Nate Silver, as all political junkies know, is the baseball stats guru who has morphed into a politics stats guru, running the blog 538.com, which now appears in the NY TIMES. [538 is the number of votes in the Electoral College, for overseas readers of this blog.] Silver achieved a brilliant forecasting record in 2008, successfully predicting the outcome in 49 of the 50 states and all 35 Senate races. Silver currently gives Obama a 75% chance of victory. Now, if my rudimentary grasp of statistics is correct, that means that roughly, over a long run, someone with Obama's current chances against his opponent should win three-quarters if the time, and someone with Romney's current chances against his opponent should win roughly one-quarter of the time. Right?
But in 2008, if my memory is correct, Silver was giving Obama and McCain winning chances in the various states in the range of 70-90%, not in the range 96-99%. Which means that either his statistical estimates were way off or 2008 was a really, really anomolous roll of the dice.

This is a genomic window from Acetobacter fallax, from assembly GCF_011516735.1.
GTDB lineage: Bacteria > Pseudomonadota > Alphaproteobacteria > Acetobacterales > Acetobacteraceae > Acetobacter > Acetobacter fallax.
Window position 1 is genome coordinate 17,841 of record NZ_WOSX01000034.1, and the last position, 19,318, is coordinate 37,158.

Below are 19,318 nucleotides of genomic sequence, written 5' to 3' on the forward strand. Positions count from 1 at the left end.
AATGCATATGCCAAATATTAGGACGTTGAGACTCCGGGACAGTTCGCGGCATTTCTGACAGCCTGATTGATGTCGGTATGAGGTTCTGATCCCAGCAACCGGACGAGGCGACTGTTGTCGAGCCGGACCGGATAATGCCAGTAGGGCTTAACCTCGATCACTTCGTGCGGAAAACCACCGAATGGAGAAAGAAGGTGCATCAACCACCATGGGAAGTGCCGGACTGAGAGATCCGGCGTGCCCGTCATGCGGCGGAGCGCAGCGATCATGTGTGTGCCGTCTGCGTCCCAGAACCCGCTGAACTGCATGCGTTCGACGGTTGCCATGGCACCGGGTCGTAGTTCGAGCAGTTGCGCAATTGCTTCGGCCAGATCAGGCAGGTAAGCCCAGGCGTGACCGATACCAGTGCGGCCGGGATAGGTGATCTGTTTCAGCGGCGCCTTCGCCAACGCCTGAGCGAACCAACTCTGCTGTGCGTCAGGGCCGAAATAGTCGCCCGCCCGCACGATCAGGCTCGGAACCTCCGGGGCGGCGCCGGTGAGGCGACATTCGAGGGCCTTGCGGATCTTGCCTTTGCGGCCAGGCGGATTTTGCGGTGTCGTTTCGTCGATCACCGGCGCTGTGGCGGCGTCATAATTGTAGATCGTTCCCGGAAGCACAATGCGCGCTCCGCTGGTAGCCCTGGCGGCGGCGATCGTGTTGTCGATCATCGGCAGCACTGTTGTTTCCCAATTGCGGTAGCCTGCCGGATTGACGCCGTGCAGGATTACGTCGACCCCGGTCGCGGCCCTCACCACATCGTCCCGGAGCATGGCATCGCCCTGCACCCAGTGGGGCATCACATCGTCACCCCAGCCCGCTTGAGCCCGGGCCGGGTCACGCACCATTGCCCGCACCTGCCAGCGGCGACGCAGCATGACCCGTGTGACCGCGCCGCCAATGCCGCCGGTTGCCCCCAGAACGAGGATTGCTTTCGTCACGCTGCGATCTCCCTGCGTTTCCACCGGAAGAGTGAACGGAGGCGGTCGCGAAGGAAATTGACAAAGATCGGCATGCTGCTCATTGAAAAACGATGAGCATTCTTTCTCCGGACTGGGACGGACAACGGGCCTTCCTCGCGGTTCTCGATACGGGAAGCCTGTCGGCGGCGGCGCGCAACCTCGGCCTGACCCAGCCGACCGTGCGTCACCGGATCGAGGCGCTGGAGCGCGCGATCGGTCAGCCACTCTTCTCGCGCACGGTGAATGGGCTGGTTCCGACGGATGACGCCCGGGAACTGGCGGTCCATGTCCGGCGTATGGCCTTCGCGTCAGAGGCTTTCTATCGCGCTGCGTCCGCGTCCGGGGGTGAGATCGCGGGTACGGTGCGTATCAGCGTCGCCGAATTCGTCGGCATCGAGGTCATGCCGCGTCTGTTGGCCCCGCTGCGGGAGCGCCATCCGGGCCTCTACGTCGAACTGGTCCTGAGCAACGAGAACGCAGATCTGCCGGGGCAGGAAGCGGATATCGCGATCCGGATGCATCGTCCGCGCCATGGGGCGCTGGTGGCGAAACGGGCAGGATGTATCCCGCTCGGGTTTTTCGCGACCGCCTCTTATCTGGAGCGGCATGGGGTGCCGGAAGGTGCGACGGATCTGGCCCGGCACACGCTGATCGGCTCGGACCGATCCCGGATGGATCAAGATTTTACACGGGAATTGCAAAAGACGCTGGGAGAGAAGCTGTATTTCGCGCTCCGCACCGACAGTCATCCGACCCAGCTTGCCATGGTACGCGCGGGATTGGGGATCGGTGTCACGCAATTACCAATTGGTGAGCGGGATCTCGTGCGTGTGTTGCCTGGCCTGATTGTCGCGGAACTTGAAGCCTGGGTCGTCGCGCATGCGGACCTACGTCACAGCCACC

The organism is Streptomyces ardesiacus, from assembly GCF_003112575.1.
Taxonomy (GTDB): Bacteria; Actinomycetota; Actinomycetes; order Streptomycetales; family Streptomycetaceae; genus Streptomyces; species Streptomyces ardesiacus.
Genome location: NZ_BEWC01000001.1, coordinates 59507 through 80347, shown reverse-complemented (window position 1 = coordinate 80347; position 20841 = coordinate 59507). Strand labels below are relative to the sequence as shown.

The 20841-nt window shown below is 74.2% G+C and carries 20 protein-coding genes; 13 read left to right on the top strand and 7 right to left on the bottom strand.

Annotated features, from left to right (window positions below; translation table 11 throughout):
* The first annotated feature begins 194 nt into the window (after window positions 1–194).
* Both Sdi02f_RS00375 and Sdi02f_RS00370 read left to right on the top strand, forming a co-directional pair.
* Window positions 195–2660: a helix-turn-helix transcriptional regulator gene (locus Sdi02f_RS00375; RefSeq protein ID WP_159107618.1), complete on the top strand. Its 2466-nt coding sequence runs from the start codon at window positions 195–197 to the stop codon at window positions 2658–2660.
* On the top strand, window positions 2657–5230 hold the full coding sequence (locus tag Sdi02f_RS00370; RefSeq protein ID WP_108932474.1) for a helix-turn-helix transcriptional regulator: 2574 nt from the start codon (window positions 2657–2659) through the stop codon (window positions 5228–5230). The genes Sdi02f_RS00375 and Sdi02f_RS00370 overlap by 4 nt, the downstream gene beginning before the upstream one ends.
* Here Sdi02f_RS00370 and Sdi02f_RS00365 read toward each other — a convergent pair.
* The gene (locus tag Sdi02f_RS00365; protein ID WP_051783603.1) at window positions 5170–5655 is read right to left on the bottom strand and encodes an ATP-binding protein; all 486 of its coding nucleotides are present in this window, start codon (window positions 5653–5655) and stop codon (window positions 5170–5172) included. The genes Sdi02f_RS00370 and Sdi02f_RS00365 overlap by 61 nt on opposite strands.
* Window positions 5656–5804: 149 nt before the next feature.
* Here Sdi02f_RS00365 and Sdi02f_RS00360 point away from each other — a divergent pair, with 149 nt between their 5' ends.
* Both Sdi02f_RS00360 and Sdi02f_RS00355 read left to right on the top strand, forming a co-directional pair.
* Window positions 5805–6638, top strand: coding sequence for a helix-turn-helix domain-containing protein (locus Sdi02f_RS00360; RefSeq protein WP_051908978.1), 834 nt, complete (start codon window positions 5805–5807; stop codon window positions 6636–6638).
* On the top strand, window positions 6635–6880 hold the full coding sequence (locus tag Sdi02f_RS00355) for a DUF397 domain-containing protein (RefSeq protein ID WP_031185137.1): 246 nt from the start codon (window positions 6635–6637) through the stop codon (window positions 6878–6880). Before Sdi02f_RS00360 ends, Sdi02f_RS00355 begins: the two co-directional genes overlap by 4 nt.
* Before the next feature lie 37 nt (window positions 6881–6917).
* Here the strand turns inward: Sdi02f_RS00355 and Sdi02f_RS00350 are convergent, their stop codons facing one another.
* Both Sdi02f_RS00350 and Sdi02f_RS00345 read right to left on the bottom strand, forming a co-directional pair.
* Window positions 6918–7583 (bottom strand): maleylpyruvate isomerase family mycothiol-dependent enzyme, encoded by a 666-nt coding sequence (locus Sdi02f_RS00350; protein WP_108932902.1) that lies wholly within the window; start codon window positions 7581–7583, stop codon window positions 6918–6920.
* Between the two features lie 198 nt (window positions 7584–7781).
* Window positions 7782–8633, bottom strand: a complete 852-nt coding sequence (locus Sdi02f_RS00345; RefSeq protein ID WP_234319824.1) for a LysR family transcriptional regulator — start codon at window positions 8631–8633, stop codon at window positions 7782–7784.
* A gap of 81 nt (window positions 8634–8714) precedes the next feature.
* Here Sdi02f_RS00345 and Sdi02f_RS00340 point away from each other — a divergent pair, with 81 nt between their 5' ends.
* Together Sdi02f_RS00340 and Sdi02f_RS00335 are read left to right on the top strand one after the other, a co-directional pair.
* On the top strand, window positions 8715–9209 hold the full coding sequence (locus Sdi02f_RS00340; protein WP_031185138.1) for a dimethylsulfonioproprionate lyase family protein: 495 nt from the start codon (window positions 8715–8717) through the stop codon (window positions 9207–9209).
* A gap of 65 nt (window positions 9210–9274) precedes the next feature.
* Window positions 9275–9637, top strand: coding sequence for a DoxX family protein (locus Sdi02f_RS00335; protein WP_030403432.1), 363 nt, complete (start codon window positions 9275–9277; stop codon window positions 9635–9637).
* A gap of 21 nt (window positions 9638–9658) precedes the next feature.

It is like adventures in white-water rafting or sky diving, which are billed as very dangerous, but in which virtually no one in fact ever dies.
It seems to me that if Silver is so often correct when he predicts presidential or senatorial races, then he should be assigning probabilities close to 1, not in the 75% range.
Am I missing something?